What are the Possible Health Effects of Other Molds?
Humans are exposed constantly to molds in the environment, whether indoors and outdoors. Our immune systems and respiratory clearance systems normally provide defense mechanisms that protect us from health effects of airborne molds. Mold infections are possible in all people, despite the ‘hype’.
Many people are allergic to molds, but this is a big misconception that many “mold-negators” bank on. Allergic responses include hay fever and asthma. The molds that we are discussing can produce volatile organic compounds (VOCs) that can be irritating when present in high concentrations and can cause a number of symptoms that can also lead to some serious associated illnesses.
Routes of exposures to mold include dermal (skin contact), inhalation and ingestion. The route of exposure has a profound effect on the dose, or amount of material or toxin absorbed by the body (toxin can be absorbed a number of ways).
Dermal exposure to mold occurs when the skin is in contact with mold spores. The spores do not pass through the skin, but may cause irritation if there is contact with large amounts of spores or moldy material (Dobrotko, 1945). The irritation may be from reaction to allergenic compounds or chemicals, including mycotoxins, and possibly from rubbing against the spores themselves. Skin is generally a good barrier against particles.
Since mycotoxins stay with the particles, the skin is not a significant route of exposure for mycotoxins. However, Aspergillus has been known to cause a number of skin ailments. If you send us a confidential contact, please indicate if you know or believe you were exposed by Aspergillus, the genus/type, and what type, if any symptoms you may be exhibiting. We have resources that may be able to assist you with this and are conducting research in this area.
Mold spores or particles that become airborne can be inhaled. Bigger particles are stopped in the upper airways of the nose or mouth, and in the trachea and bronchi. Generally, only the smallest particles — those smaller than 5 microns — are able to reach the lungs. Stachybotrys spores can be less than 3 microns in size.
Although mycotoxins can be inhaled, mold spores are small and the amount of toxin in each is tiny. For most people, the airborne concentration needed to get to a toxic dose is in the range of many hundreds of millions of spores per cubic meter of air.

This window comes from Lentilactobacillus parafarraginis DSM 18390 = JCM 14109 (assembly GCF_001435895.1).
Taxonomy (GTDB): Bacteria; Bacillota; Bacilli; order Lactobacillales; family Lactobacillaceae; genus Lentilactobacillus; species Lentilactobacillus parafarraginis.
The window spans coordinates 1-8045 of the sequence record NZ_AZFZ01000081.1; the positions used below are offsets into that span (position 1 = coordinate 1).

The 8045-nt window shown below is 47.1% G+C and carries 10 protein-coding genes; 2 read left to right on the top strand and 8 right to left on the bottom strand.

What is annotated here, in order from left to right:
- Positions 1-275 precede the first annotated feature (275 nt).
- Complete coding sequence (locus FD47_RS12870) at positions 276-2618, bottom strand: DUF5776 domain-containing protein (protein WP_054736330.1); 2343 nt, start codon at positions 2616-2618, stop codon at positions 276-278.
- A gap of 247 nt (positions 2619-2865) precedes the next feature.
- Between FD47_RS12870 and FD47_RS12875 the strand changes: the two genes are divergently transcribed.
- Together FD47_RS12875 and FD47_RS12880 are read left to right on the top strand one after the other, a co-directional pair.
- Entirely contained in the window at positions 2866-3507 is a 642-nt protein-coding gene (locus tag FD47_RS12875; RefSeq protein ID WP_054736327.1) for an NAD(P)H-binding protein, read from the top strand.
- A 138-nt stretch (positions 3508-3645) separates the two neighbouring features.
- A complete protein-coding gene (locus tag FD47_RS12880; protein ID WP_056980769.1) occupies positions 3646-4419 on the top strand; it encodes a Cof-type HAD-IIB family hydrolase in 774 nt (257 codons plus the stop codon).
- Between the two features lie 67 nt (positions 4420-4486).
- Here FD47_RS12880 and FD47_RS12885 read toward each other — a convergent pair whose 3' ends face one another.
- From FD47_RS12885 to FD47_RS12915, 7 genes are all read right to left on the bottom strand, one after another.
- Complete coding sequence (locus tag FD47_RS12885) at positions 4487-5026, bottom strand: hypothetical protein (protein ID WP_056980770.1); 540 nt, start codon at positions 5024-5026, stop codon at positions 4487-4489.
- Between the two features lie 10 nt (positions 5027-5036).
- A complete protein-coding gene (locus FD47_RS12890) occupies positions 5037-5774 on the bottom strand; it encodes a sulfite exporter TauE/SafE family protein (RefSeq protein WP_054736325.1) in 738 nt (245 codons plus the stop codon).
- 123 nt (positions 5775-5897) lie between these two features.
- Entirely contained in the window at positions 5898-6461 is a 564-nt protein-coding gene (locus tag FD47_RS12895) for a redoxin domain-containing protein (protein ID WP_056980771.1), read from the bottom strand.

Ingestion is a more direct exposure route for mold. Historical incidents of mass human poisonings from molds have always involved the eating of moldy foods (Hudler, 1998). Through ingestion, a much larger mass of mold — and any mycotoxins present — can be taken into the body as compared to the inhalation route. Inhalation, however, is very common and less information is being presented on this.
Framing lumber in a newly finished house is typically encased by panels or siding on the outside and drywall or panels on the inside. As such, there is virtually no chance for occupants in a home to be exposed to any mold on the wood through skin contact or ingestion unless it gets wet or there is relative humidity of 55% or higher, which can be rather likely, depending on where one might live.
Inhalation exposure to mold on framing lumber in a finished home is possible, but not very likely. Mycotoxins are not volatile, so they cannot “off-gas” into the environment or migrate through walls or floors independent of a particle. Since particles cannot move through solid objects, mycotoxins in molds contained inside a wall or floor cavity will stay there unless disturbed. But again, other conditions can offset such problems, so beware.
Where is Mold Found in Buildings?
The presence of molds in our everyday environment means they can grow anyplace under the proper conditions. In all cases, moisture is the essential element for mold growth in buildings.
There are many potential sources for unwanted moisture in buildings. For example, improperly maintained air conditioning systems that create excessive condensation can be a breeding ground and distribution mechanism for mold particles.
Mold growth may be found in walls, ceilings and floor cavities when standing water is produced in a building or gets in and stays for more than a few days. Sources for water to support molds and other fungi in homes include plumbing leaks, gaps in roofs, siding or masonry, poorly sealed windows, porous slabs and foundations, inadequate drainage, and faulty roof drains and downspouts.
Poor ventilation and/or air circulation combined with high indoor humidity from showers, cooking or other activities can result in condensation that promotes mold growth on cooler surfaces. Poorly insulated walls may also provide a surface for condensation and mold growth in buildings that do not have general humidity problems.
Surface moisture on unseasoned framing lumber, appearing as the wood dries, may create conditions for mold growth. However, once the moisture content of the wood falls below 20 percent, mold growth can no longer be supported. Depending on the climate, framing lumber will dry to below 20 percent moisture content during the construction and before the building is enclosed. In instances where wood is chronically exposed to water, wood decay fungi can invade. Decay fungi can penetrate more deeply and attack the structural polymers in the fiber, reducing the strength of the wood.